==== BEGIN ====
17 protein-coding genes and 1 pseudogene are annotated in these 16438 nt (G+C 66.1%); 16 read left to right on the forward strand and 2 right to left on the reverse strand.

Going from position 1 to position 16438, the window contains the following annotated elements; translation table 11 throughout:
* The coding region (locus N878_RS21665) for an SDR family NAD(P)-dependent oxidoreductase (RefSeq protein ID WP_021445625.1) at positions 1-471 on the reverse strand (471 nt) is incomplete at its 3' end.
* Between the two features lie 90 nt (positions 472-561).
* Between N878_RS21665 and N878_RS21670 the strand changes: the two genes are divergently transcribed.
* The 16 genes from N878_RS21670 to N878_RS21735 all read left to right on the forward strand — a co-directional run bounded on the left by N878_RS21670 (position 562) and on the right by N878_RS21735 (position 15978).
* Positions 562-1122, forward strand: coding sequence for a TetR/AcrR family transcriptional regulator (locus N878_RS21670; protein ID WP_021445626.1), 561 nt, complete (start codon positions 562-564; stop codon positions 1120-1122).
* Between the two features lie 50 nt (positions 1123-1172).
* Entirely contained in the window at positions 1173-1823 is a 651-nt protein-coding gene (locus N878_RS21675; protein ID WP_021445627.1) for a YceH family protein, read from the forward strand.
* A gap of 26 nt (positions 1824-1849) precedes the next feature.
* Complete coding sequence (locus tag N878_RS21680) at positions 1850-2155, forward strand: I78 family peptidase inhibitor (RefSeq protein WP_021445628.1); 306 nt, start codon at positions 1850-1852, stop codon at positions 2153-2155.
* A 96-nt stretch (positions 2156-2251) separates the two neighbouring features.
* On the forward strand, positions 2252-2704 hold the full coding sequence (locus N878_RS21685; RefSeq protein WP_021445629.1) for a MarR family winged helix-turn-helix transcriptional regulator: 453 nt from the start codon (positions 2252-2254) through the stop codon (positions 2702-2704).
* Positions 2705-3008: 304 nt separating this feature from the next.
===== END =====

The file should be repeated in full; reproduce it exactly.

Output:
17 protein-coding genes and 1 pseudogene are annotated in these 16438 nt (G+C 66.1%); 16 read left to right on the forward strand and 2 right to left on the reverse strand.

Going from position 1 to position 16438, the window contains the following annotated elements; translation table 11 throughout:
* The coding region (locus N878_RS21665) for an SDR family NAD(P)-dependent oxidoreductase (RefSeq protein ID WP_021445625.1) at positions 1-471 on the reverse strand (471 nt) is incomplete at its 3' end.
* Between the two features lie 90 nt (positions 472-561).
* Between N878_RS21665 and N878_RS21670 the strand changes: the two genes are divergently transcribed.
* The 16 genes from N878_RS21670 to N878_RS21735 all read left to right on the forward strand — a co-directional run bounded on the left by N878_RS21670 (position 562) and on the right by N878_RS21735 (position 15978).
* Positions 562-1122, forward strand: coding sequence for a TetR/AcrR family transcriptional regulator (locus N878_RS21670; protein ID WP_021445626.1), 561 nt, complete (start codon positions 562-564; stop codon positions 1120-1122).
* Between the two features lie 50 nt (positions 1123-1172).
* Entirely contained in the window at positions 1173-1823 is a 651-nt protein-coding gene (locus N878_RS21675; protein ID WP_021445627.1) for a YceH family protein, read from the forward strand.
* A gap of 26 nt (positions 1824-1849) precedes the next feature.
* Complete coding sequence (locus tag N878_RS21680) at positions 1850-2155, forward strand: I78 family peptidase inhibitor (RefSeq protein WP_021445628.1); 306 nt, start codon at positions 1850-1852, stop codon at positions 2153-2155.
* A 96-nt stretch (positions 2156-2251) separates the two neighbouring features.
* On the forward strand, positions 2252-2704 hold the full coding sequence (locus N878_RS21685; RefSeq protein WP_021445629.1) for a MarR family winged helix-turn-helix transcriptional regulator: 453 nt from the start codon (positions 2252-2254) through the stop codon (positions 2702-2704).
* Positions 2705-3008: 304 nt separating this feature from the next.